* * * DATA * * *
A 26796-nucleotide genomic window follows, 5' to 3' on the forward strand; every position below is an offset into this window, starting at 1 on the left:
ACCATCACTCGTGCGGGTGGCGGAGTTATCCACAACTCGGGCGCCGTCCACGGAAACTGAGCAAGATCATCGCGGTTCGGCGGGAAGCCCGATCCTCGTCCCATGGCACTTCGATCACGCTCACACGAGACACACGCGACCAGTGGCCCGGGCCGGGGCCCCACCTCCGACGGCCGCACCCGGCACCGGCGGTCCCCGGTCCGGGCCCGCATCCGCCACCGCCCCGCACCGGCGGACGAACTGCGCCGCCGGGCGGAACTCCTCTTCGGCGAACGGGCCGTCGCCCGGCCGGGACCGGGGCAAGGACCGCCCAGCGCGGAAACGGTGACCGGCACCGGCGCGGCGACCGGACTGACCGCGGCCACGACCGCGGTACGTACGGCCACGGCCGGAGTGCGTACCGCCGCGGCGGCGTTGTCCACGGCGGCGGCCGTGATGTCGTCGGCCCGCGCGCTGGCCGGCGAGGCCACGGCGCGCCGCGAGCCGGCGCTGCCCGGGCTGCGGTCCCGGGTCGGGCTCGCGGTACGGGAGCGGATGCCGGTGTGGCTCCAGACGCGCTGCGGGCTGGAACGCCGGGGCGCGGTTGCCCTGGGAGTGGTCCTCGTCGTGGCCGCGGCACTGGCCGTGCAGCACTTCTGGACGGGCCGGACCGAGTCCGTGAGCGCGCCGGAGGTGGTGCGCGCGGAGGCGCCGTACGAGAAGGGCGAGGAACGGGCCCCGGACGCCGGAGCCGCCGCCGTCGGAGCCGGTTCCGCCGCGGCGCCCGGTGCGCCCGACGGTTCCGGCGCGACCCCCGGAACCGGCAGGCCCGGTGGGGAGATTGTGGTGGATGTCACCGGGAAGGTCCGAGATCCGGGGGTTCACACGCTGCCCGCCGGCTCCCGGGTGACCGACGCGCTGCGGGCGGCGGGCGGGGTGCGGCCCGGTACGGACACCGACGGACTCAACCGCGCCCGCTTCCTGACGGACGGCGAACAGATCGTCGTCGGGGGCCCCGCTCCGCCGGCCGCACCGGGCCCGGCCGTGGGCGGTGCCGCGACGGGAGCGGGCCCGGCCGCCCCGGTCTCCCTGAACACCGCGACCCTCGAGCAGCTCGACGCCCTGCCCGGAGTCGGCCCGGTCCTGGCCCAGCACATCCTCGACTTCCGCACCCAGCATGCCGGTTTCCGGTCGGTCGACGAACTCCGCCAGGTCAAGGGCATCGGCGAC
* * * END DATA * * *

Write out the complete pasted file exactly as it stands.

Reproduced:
A 26796-nucleotide genomic window follows, 5' to 3' on the forward strand; every position below is an offset into this window, starting at 1 on the left:
ACCATCACTCGTGCGGGTGGCGGAGTTATCCACAACTCGGGCGCCGTCCACGGAAACTGAGCAAGATCATCGCGGTTCGGCGGGAAGCCCGATCCTCGTCCCATGGCACTTCGATCACGCTCACACGAGACACACGCGACCAGTGGCCCGGGCCGGGGCCCCACCTCCGACGGCCGCACCCGGCACCGGCGGTCCCCGGTCCGGGCCCGCATCCGCCACCGCCCCGCACCGGCGGACGAACTGCGCCGCCGGGCGGAACTCCTCTTCGGCGAACGGGCCGTCGCCCGGCCGGGACCGGGGCAAGGACCGCCCAGCGCGGAAACGGTGACCGGCACCGGCGCGGCGACCGGACTGACCGCGGCCACGACCGCGGTACGTACGGCCACGGCCGGAGTGCGTACCGCCGCGGCGGCGTTGTCCACGGCGGCGGCCGTGATGTCGTCGGCCCGCGCGCTGGCCGGCGAGGCCACGGCGCGCCGCGAGCCGGCGCTGCCCGGGCTGCGGTCCCGGGTCGGGCTCGCGGTACGGGAGCGGATGCCGGTGTGGCTCCAGACGCGCTGCGGGCTGGAACGCCGGGGCGCGGTTGCCCTGGGAGTGGTCCTCGTCGTGGCCGCGGCACTGGCCGTGCAGCACTTCTGGACGGGCCGGACCGAGTCCGTGAGCGCGCCGGAGGTGGTGCGCGCGGAGGCGCCGTACGAGAAGGGCGAGGAACGGGCCCCGGACGCCGGAGCCGCCGCCGTCGGAGCCGGTTCCGCCGCGGCGCCCGGTGCGCCCGACGGTTCCGGCGCGACCCCCGGAACCGGCAGGCCCGGTGGGGAGATTGTGGTGGATGTCACCGGGAAGGTCCGAGATCCGGGGGTTCACACGCTGCCCGCCGGCTCCCGGGTGACCGACGCGCTGCGGGCGGCGGGCGGGGTGCGGCCCGGTACGGACACCGACGGACTCAACCGCGCCCGCTTCCTGACGGACGGCGAACAGATCGTCGTCGGGGGCCCCGCTCCGCCGGCCGCACCGGGCCCGGCCGTGGGCGGTGCCGCGACGGGAGCGGGCCCGGCCGCCCCGGTCTCCCTGAACACCGCGACCCTCGAGCAGCTCGACGCCCTGCCCGGAGTCGGCCCGGTCCTGGCCCAGCACATCCTCGACTTCCGCACCCAGCATGCCGGTTTCCGGTCGGTCGACGAACTCCGCCAGGTCAAGGGCATCGGCGAC